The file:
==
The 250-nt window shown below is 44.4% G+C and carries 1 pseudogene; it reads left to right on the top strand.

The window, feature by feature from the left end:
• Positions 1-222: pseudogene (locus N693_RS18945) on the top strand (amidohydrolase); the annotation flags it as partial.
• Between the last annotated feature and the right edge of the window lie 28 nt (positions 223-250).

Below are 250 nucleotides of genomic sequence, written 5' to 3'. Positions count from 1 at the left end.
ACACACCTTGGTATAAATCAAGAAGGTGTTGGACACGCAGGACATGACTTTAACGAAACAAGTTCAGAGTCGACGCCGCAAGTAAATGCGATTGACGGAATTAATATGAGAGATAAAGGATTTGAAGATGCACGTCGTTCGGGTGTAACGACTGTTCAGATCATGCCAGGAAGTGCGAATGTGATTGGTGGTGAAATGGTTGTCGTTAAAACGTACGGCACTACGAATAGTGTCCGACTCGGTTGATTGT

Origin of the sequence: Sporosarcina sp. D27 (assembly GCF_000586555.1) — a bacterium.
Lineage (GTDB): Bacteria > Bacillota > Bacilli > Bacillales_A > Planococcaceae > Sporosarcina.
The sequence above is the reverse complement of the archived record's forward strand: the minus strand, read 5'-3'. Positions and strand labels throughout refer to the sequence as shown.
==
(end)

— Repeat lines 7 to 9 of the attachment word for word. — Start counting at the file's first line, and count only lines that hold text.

Origin of the sequence: Sporosarcina sp. D27 (assembly GCF_000586555.1) — a bacterium.
Lineage (GTDB): Bacteria > Bacillota > Bacilli > Bacillales_A > Planococcaceae > Sporosarcina.
The sequence above is the reverse complement of the archived record's forward strand: the minus strand, read 5'-3'. Positions and strand labels throughout refer to the sequence as shown.